Gender pay gap

Activists demonstrate for Equal Pay Day in Frankfurt.

The gender pay gap or gender wage gap is the average difference between the remuneration for men and women who are working. Women are generally considered to be paid less than men. There are two distinct numbers regarding the pay gap: unadjusted versus adjusted pay gap. The latter typically takes into account differences in hours worked, occupations chosen, education and job experience.[1] For example, someone who takes time off (e.g. maternity leave) will likely not earn as much as someone who does not take time off from work. In the United States, for example, the unadjusted average female's annual salary has commonly been cited as being 78% of the average male salary, compared to 80–98% for the adjusted average salary.[2][3]

The reasons link to legal, social and economic factors, and extend beyond the 'equal pay for equal work'.[4] (The two terms, gender pay gap, and equal pay are not the same.)

The gender pay gap can be a problem from a public policy perspective even when the reason for the gap is entirely voluntary, because it reduces economic output and means that women are more likely to be dependent upon welfare payments, especially in old age.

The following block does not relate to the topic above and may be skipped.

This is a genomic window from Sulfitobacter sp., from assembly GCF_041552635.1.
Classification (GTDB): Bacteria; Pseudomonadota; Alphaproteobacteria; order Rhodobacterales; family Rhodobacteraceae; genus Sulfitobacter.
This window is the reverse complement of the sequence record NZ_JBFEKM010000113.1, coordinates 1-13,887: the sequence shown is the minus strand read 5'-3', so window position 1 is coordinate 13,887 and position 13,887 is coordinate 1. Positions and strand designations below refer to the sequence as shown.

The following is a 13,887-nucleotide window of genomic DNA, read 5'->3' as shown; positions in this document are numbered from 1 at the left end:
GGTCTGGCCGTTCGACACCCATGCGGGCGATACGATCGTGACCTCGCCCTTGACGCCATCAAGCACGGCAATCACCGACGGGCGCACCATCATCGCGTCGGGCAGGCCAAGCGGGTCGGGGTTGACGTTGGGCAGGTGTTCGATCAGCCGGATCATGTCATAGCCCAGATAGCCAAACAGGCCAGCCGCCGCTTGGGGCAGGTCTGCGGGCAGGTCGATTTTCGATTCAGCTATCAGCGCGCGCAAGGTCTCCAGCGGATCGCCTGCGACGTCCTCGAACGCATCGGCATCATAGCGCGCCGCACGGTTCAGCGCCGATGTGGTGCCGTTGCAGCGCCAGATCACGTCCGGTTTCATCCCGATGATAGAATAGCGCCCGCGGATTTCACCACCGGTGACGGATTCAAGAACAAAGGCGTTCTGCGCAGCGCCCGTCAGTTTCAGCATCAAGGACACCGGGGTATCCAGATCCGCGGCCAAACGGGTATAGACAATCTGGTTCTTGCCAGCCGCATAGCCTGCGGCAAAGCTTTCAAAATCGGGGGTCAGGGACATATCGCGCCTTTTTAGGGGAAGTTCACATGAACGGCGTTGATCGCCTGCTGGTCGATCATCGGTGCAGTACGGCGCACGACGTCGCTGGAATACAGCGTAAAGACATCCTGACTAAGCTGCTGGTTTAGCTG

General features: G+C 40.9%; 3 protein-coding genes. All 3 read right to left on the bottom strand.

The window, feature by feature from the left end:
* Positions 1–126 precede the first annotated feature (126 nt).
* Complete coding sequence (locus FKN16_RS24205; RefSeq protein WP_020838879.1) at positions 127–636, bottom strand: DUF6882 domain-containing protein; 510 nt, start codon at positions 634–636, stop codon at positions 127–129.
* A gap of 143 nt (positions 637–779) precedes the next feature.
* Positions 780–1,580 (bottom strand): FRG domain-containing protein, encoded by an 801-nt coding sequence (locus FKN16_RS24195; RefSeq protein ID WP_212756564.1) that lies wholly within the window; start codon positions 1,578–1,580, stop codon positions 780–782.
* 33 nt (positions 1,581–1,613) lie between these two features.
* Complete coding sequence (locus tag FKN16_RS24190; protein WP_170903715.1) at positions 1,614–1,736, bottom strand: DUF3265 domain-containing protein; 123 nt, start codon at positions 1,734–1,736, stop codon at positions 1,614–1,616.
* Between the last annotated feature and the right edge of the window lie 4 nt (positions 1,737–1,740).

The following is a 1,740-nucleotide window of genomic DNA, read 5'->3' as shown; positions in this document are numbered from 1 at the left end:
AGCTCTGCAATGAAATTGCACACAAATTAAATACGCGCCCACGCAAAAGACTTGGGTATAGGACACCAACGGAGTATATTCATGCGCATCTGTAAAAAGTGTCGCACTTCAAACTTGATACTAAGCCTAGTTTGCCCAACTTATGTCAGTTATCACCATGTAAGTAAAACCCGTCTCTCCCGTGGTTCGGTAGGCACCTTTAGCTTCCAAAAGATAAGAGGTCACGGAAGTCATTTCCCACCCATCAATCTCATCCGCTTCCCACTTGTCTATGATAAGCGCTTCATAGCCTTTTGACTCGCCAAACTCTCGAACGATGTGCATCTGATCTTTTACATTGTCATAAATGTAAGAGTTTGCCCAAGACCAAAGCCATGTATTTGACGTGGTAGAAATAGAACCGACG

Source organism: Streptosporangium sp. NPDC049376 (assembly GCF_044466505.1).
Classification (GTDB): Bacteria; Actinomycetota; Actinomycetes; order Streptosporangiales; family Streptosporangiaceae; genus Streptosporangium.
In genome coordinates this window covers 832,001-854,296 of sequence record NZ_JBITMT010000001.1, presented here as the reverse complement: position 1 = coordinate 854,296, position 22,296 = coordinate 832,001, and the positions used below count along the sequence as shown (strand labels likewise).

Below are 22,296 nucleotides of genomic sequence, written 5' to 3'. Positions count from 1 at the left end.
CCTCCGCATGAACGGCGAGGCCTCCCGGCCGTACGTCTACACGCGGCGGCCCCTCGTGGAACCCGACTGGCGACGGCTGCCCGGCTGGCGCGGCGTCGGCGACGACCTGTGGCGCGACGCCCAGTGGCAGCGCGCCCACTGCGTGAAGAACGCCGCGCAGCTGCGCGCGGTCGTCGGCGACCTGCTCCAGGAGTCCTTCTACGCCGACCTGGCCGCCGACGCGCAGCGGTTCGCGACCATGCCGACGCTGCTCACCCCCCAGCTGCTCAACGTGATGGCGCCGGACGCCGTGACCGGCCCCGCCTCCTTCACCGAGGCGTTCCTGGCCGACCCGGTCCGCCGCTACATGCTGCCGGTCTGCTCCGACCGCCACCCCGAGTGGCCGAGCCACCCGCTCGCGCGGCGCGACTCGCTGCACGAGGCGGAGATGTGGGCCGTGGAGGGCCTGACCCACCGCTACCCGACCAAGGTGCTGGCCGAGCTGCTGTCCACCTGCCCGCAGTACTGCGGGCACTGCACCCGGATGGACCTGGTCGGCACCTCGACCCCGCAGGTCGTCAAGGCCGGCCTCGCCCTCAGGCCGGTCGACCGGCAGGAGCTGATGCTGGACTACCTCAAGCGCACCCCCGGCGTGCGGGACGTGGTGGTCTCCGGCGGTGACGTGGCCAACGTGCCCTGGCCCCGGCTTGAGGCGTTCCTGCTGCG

Historical perspective

A 2005 meta-analysis by Doris Weichselbaumer and Rudolf Winter-Ebmer of more than 260 published pay gap studies for over 60 countries found that, from the 1960s to the 1990s, raw (aka unadjusted) wage differentials worldwide have fallen substantially from around 65% to 30%. The bulk of this decline, was due to better labor market endowments of women (i.e. better education, training, and work attachment).[5]

Another meta-analysis of 41 empirical studies on the wage gap performed in 1998 found a similar time trend in estimated pay gaps, a decrease of roughly 1% per year.[6]

A 2011 study by the British CMI concluded that, if pay growth continues for female executives at current rates, the gap between the earnings of female and male executives would not be closed until 2109.[7]